A new Albertsons supermarket will be one of the first in California to generate nearly 90 percent of its electricity requirements with an on-site 400-kilowatt fuel cell. The project is estimated to cut carbon dioxide emissions by 478 metric tons each year compared to California’s non-baseload power plants.
Fuel cells are one of the cleanest and quietest energy-generation sources available and meet the strictest U.S. emissions standards, says Albertsons. They are also highly energy-efficient and virtually pollution-free.
Byproduct heat from the fuel cell process will be captured and used to warm water used in the store, heat the store when necessary and power a chiller to help cool the refrigerated food, resulting in an overall energy efficiency of approximately 60 percent, nearly twice the efficiency of the U.S. electrical grid, according to the supermarket.
“With the assistance of UTC Power’s fuel cell, it’s our first store that significantly reduces its burden on the power grid,” says Rick Crandall, director of environmental stewardship at Albertsons.
In addition, the store will continue to operate even if there is a power outage, avoiding food spoilage and ensuring a reliable food supply during emergencies.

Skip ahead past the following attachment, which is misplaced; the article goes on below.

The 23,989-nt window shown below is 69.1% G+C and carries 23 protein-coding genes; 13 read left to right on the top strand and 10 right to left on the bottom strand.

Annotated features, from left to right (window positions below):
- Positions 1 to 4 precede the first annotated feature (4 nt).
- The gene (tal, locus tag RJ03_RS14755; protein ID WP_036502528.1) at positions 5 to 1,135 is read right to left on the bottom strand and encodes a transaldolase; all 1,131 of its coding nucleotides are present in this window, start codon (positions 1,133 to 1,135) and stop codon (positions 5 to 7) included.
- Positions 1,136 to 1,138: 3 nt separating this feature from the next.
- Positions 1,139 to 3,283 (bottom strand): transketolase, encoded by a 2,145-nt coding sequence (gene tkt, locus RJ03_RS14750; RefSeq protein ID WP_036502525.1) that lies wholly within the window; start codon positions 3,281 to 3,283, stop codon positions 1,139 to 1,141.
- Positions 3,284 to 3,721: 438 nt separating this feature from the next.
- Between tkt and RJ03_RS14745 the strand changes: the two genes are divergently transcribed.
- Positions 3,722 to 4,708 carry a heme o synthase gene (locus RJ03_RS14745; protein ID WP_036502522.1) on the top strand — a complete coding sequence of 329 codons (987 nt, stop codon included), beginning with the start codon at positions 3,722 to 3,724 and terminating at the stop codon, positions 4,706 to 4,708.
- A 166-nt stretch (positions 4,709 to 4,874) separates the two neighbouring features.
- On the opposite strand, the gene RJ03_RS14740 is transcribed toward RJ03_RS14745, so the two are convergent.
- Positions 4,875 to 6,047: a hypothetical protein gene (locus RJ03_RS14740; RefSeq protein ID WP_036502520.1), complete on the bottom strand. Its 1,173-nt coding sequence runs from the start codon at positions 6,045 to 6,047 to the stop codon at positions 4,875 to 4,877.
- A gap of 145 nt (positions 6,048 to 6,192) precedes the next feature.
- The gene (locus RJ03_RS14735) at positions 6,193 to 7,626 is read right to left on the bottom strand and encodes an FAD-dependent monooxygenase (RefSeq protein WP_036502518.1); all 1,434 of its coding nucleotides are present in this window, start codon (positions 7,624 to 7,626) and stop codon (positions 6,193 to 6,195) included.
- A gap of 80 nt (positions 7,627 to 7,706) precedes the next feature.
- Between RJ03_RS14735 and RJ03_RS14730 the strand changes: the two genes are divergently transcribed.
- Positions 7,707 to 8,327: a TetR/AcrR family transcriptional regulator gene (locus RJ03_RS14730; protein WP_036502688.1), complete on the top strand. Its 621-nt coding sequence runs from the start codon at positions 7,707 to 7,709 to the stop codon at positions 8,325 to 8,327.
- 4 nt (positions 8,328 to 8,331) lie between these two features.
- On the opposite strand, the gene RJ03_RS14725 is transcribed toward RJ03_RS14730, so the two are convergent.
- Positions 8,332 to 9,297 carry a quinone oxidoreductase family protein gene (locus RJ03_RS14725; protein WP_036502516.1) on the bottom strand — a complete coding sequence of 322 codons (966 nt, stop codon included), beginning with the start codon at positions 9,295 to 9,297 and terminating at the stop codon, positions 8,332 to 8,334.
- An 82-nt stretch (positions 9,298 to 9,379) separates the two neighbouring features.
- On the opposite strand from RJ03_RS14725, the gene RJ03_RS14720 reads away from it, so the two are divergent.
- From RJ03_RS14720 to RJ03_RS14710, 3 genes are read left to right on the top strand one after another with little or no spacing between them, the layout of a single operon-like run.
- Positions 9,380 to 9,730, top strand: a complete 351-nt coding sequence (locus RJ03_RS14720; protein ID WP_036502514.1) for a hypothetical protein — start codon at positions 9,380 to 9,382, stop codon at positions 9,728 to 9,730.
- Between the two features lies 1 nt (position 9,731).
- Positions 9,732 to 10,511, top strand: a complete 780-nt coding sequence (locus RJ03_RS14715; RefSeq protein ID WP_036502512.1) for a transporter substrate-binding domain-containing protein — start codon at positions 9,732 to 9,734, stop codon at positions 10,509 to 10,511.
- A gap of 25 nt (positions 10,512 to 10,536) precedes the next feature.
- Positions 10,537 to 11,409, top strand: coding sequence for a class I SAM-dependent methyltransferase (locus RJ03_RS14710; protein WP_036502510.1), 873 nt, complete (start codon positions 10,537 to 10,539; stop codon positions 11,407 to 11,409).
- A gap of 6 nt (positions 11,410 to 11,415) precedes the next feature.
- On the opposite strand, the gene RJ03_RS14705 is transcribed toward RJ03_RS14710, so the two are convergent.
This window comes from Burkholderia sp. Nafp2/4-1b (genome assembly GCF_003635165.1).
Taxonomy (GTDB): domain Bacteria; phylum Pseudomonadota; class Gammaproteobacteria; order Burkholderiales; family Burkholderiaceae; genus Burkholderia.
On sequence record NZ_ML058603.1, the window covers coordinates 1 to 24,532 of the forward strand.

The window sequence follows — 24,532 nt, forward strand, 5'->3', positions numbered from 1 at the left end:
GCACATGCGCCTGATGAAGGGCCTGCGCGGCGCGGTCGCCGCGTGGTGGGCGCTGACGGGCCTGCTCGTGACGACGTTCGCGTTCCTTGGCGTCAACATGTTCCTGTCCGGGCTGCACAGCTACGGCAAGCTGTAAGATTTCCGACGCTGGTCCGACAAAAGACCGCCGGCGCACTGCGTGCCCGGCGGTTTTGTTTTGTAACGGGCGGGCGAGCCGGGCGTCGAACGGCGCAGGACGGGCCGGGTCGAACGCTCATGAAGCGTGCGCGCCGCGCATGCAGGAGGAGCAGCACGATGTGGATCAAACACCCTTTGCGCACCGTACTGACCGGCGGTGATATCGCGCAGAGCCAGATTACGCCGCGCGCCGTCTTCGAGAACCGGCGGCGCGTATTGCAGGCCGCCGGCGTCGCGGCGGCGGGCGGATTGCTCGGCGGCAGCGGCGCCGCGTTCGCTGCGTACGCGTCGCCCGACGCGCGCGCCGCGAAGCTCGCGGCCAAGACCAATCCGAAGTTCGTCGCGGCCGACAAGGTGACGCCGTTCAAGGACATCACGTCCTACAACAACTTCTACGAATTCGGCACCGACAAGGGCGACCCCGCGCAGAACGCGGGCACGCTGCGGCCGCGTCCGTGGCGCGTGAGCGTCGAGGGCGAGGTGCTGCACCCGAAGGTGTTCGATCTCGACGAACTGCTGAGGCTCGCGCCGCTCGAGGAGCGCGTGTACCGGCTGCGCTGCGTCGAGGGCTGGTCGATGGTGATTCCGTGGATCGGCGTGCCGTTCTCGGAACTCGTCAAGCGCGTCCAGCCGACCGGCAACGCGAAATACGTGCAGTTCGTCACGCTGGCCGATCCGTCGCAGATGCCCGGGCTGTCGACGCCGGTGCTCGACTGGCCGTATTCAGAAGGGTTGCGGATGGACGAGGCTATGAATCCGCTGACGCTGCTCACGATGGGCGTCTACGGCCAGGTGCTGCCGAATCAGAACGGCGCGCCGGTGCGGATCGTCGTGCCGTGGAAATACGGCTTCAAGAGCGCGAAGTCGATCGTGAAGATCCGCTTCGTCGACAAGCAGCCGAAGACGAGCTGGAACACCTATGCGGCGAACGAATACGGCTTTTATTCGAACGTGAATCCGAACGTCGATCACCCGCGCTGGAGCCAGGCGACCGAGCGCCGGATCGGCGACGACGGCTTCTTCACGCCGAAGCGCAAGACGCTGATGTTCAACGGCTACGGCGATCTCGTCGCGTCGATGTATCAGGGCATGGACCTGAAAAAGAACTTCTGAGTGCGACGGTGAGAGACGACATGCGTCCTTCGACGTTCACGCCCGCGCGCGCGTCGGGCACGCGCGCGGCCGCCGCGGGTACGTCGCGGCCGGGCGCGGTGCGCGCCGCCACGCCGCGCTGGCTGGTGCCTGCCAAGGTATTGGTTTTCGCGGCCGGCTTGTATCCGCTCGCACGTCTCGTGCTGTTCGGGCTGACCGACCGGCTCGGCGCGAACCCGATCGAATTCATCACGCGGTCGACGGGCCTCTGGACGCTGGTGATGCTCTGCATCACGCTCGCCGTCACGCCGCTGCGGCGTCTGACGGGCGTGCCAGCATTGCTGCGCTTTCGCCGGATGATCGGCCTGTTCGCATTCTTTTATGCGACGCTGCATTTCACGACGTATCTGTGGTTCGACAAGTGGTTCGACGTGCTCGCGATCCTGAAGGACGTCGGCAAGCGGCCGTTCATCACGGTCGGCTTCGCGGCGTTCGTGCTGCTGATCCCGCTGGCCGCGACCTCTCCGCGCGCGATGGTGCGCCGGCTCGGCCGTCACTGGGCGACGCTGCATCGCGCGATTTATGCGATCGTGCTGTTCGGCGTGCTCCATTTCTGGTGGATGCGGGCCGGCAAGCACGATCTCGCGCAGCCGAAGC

The PureCell Model 400 fuel cell is supplied by UTC Power. Neal Montany, director for the UTC Power stationary fuel cell business says the company sees strong interest in the supermarket sector for fuel cells because they need power around the clock.
Frozen food processing plants like Carla’s Pasta are also turning to fuel cell power for 24/7 reliable power. They also expect the systems to cut their fuel costs and lower their carbon footprint.
The 55,000-square-foot environmentally friendly Albertsons store, which opens September 1, also incorporates several other energy-efficient features. These include LED lighting in the dairy and frozen food doors that reduce energy consumption by more than 50 to 65 percent, and photo sensors in 33 skylights to measure the amount of daylight in order to adjust the electric light levels accordingly.
The store also uses night curtains, which are pulled over all open cold cases in the evening to seal in the cool air. This reduces spoilage and energy costs by up to 25 percent, says Albertsons. The store also installed water-saving faucets and fixtures in the restrooms to reduce the amount of water use by more than 45 percent.